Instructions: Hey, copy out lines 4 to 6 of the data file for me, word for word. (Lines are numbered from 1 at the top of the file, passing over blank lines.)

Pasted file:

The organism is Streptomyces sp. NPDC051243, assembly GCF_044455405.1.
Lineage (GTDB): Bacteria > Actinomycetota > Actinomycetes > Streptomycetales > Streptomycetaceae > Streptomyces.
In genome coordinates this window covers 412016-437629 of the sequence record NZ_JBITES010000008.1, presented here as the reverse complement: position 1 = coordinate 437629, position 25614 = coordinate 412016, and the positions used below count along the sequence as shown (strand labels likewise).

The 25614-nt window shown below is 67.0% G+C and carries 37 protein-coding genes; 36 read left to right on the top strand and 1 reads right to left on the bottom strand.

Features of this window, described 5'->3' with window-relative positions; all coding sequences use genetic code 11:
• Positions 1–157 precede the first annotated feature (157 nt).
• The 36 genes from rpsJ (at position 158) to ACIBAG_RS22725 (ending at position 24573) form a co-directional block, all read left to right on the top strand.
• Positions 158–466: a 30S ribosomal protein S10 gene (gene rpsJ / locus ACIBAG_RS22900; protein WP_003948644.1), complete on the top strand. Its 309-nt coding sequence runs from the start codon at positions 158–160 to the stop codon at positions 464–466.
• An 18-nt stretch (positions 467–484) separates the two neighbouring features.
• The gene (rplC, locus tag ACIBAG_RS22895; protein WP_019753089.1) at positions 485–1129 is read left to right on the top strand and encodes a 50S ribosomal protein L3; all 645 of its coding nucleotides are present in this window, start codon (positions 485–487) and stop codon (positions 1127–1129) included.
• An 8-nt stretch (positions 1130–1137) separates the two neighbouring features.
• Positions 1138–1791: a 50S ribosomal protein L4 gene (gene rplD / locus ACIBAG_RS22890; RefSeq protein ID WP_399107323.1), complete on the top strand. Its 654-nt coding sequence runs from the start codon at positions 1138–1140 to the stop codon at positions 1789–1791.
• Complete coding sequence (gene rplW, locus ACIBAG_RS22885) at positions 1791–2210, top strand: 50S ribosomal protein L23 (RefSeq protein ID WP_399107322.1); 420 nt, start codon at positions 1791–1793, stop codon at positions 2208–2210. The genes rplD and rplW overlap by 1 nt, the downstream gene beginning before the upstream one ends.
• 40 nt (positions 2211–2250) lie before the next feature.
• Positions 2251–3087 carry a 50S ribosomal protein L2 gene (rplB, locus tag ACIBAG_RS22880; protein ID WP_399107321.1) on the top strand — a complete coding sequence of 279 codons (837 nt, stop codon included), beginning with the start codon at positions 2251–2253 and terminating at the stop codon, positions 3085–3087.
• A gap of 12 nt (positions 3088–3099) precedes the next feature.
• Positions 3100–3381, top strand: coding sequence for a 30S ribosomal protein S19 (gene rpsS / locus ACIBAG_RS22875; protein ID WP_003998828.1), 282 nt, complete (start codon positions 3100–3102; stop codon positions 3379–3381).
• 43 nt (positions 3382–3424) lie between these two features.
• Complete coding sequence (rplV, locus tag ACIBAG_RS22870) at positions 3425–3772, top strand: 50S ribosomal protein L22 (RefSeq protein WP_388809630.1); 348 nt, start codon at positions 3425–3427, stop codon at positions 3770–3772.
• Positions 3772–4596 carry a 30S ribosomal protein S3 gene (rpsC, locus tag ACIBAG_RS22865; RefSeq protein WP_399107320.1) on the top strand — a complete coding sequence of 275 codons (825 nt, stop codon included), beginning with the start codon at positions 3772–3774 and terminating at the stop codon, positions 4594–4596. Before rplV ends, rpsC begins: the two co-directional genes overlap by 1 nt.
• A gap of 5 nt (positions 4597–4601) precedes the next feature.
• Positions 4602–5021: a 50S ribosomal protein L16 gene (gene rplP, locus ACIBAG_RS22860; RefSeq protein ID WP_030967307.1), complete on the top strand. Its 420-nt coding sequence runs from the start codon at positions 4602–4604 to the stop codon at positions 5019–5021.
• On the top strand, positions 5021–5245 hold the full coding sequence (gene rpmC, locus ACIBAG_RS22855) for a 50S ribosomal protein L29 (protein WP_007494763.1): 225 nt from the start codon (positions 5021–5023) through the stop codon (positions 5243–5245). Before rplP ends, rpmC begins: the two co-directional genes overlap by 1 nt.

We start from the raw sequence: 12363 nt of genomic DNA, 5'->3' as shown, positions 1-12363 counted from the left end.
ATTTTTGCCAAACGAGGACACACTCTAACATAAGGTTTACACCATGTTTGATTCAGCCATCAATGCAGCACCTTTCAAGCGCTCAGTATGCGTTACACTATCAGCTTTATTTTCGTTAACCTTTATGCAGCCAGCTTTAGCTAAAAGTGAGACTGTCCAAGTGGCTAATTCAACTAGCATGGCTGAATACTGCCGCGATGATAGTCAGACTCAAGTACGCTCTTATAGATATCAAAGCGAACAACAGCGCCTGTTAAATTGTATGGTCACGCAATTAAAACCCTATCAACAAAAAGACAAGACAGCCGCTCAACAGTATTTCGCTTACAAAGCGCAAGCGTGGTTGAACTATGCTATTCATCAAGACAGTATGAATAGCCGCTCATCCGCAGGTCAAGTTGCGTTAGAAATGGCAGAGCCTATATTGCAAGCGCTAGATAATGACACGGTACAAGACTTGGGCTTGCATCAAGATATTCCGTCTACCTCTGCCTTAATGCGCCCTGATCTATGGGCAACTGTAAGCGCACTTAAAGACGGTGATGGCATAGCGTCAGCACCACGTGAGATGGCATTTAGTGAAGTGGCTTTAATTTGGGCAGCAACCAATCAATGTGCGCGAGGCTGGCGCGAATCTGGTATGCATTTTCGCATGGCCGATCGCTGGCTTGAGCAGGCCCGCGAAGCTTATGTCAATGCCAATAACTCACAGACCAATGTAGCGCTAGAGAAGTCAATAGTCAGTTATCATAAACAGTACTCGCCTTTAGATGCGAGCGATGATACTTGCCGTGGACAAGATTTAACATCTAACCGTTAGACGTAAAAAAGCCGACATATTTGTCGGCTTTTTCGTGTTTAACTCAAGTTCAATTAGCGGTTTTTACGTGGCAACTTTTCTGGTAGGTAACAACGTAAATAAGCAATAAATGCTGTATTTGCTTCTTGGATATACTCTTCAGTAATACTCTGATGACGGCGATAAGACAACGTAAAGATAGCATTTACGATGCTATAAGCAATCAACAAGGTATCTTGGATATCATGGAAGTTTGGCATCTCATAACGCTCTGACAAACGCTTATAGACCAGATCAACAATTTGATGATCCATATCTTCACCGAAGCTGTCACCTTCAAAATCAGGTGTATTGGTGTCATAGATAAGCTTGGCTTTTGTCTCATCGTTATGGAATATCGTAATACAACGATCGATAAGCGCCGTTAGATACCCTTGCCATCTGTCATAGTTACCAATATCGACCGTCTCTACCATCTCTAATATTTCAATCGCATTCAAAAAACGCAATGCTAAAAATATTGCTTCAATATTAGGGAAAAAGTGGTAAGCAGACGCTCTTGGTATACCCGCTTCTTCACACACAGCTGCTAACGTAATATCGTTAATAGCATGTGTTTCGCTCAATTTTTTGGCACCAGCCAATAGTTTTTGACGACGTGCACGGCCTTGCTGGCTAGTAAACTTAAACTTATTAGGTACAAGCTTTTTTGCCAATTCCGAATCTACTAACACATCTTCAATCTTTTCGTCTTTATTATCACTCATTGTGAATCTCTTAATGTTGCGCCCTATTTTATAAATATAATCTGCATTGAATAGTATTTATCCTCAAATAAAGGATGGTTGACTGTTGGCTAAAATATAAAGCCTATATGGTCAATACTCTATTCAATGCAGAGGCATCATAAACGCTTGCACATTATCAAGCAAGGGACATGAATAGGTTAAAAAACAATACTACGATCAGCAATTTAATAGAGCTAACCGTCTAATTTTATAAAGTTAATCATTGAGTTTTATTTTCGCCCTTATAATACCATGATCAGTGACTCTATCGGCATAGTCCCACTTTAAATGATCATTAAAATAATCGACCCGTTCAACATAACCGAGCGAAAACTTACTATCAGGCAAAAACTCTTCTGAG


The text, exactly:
The 25614-nt window shown below is 67.0% G+C and carries 37 protein-coding genes; 36 read left to right on the top strand and 1 reads right to left on the bottom strand.

Features of this window, described 5'->3' with window-relative positions; all coding sequences use genetic code 11:
• Positions 1–157 precede the first annotated feature (157 nt).